Sarah shared her fascinating process of serving on the 2016 Caldecott committee. She shared the meeting process for the Caldecott Committee, with a practice discussion in June 2015. She then told us how they submit 3 sets of nominations with a total of 7 nominations each (like book reports) from the around 800 picture books they read. They then met in a room in January 2016 for three days pretty much nonstop discussing the books they had nominated. Sarah showed us the boxes that publishers sent to her, like the box we open at the beginning of each session. She shared how she had books everywhere in her house. Sarah shared how it was a lot of work – but also a lot of fun. She talked about how the committee was very respectful and kind and listened to each other to choose all of the books together. Once they chose the book, they had to keep the secret until they made the call to the illustrators on the Monday of the press conference. She showed us a video of the committee making the call and cheering. She also showed us a video from Sophie Blackall reacting to the news and spotlighting other Caldecott clubs. 

We could feel Sarah’s passion and enthusiasm for this experience, as she said, “It was an amazing – one of the coolest things I’ve ever done as a librarian.” Our kids were very curious about Sarah would take on this huge responsibility. She explained, “When you are a librarian and love books as much as you do, being on the committee is one of the top things you can do, a once in a lifetime opportunity, to give back to the world of children’s books and make a lasting impression.” Sarah also validated the fantastic work we’ve been doing in our program. She told us that she’s read the kids’ comments in our blog posts, and our discussions are just like the grown-up committee – as we find a book that rises to the top. She told us that one of the cool things about the Caldecott committee was that many of the people had Caldecott clubs and take the feedback from the kids and share what they said. Sarah encouraged us to share our feedback with people on the committee now. After all, “It’s all about what the kids want.” Sarah then turned the questions on our group, asking them what books stand out to them. Mi. declared her support for Hair Love. M. told us she loved The Little Guys. Al. told us she liked Carl and the Meaning of Life. Ya. praised The Undefeated. D. shared a whole list of books. Our challenge will truly be to determine which of our 11 fabulous books is the one that we think is the best picture book of 2019. Thankfully, with Sarah’s insights and knowledge in our minds, we will certainly come to consensus together. We are all so grateful to Sarah for joining our program and sharing her experiences with us. It was truly wonderful to learn more about the behind-the-scenes process of book evaluation!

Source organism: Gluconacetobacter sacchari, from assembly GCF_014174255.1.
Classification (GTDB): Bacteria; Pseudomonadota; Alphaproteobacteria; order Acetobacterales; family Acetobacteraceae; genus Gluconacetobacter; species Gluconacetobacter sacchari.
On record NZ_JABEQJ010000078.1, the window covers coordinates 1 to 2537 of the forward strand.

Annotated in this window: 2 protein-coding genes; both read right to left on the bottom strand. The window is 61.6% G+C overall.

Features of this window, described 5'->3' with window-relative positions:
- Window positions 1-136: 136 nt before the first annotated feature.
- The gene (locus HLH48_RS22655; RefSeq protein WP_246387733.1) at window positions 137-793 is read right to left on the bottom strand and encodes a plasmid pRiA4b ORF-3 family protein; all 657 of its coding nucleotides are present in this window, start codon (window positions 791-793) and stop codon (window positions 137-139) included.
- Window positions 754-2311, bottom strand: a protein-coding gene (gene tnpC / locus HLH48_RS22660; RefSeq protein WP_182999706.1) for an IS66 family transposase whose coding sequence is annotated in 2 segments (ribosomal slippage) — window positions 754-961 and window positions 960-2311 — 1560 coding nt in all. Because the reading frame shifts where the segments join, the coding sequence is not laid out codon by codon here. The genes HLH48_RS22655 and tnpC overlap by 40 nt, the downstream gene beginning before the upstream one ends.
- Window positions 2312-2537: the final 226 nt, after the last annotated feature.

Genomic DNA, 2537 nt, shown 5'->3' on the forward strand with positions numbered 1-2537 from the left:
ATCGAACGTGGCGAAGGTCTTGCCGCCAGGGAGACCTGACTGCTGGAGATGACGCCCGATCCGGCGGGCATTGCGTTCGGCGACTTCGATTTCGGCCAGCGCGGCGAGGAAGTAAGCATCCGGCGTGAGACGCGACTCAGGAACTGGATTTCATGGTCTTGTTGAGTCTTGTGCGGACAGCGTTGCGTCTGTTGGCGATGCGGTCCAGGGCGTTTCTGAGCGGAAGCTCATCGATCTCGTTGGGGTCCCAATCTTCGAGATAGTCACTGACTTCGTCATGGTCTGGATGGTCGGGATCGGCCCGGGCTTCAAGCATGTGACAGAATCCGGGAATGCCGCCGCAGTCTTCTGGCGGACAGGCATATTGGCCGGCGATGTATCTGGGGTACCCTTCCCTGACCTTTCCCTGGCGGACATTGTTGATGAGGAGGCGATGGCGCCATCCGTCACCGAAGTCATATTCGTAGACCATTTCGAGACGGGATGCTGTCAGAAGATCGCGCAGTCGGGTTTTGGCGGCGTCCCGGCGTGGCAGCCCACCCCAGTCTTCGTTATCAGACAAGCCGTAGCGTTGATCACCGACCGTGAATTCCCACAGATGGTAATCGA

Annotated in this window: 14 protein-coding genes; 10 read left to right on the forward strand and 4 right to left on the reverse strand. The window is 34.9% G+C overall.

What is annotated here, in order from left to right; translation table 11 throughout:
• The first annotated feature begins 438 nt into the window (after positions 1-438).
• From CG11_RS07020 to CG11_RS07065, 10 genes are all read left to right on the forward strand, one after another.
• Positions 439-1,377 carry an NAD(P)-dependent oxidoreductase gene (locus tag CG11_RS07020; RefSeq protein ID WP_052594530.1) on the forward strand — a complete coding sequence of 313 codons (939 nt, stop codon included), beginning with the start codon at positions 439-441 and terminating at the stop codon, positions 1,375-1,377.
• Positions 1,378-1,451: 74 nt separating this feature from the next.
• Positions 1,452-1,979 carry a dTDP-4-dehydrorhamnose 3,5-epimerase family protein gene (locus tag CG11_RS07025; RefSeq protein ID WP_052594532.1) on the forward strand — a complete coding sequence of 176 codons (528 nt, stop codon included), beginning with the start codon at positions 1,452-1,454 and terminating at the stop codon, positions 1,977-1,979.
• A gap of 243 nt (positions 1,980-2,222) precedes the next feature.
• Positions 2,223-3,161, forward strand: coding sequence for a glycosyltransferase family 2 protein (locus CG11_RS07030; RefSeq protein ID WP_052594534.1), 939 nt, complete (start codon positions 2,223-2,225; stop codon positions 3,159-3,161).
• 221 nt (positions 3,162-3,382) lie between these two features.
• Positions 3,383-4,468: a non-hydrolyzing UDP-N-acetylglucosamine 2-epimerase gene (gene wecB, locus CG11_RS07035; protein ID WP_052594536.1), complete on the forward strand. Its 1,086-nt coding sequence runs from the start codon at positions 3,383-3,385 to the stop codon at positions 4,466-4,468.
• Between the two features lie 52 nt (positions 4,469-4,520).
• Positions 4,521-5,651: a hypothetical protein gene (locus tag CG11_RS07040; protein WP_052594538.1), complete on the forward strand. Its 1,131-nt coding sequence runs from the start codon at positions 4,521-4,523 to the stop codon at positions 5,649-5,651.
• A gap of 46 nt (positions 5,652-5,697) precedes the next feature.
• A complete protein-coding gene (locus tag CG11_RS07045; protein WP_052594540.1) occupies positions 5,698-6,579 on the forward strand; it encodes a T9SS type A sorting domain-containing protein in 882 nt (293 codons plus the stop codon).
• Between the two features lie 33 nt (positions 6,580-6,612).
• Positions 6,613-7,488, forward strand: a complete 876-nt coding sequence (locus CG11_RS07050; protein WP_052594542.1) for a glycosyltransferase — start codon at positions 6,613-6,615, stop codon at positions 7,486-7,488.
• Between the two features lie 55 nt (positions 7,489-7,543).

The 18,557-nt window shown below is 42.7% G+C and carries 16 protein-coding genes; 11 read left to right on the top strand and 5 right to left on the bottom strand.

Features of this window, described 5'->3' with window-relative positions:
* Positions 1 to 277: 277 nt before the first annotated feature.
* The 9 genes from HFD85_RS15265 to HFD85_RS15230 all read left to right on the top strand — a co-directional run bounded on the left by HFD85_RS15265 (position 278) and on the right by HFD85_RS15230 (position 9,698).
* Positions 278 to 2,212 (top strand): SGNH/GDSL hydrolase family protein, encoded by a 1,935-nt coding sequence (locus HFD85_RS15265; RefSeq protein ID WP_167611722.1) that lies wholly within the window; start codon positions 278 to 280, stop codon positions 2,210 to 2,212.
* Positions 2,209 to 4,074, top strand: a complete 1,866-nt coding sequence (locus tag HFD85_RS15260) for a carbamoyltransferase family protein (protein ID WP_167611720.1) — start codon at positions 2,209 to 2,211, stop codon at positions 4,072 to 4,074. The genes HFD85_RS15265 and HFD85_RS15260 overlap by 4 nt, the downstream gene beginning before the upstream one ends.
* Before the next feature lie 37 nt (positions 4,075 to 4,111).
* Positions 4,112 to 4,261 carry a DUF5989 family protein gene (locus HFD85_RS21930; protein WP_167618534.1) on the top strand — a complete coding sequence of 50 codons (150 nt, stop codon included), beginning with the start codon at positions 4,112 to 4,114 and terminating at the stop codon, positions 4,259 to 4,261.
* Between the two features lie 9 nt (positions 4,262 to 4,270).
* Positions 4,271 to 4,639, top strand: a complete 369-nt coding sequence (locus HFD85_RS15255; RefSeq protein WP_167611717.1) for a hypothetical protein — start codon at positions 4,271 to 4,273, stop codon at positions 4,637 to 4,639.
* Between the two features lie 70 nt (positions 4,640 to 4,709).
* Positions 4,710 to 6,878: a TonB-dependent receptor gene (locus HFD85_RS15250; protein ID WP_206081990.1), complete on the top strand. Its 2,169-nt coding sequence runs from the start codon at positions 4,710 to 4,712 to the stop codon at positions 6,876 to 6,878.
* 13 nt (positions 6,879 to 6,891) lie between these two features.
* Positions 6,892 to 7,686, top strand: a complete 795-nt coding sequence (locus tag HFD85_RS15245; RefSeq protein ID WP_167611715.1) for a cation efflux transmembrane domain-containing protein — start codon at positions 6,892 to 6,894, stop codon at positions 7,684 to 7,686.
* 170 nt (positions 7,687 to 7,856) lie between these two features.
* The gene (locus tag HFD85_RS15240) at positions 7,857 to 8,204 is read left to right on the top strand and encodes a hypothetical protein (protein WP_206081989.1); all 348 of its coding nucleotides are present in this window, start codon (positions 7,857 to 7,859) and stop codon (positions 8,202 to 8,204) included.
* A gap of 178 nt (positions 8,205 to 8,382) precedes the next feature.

Learn more in the Horn Book article, “And now, a word from the “Real” Committee” by Martha V. Parravano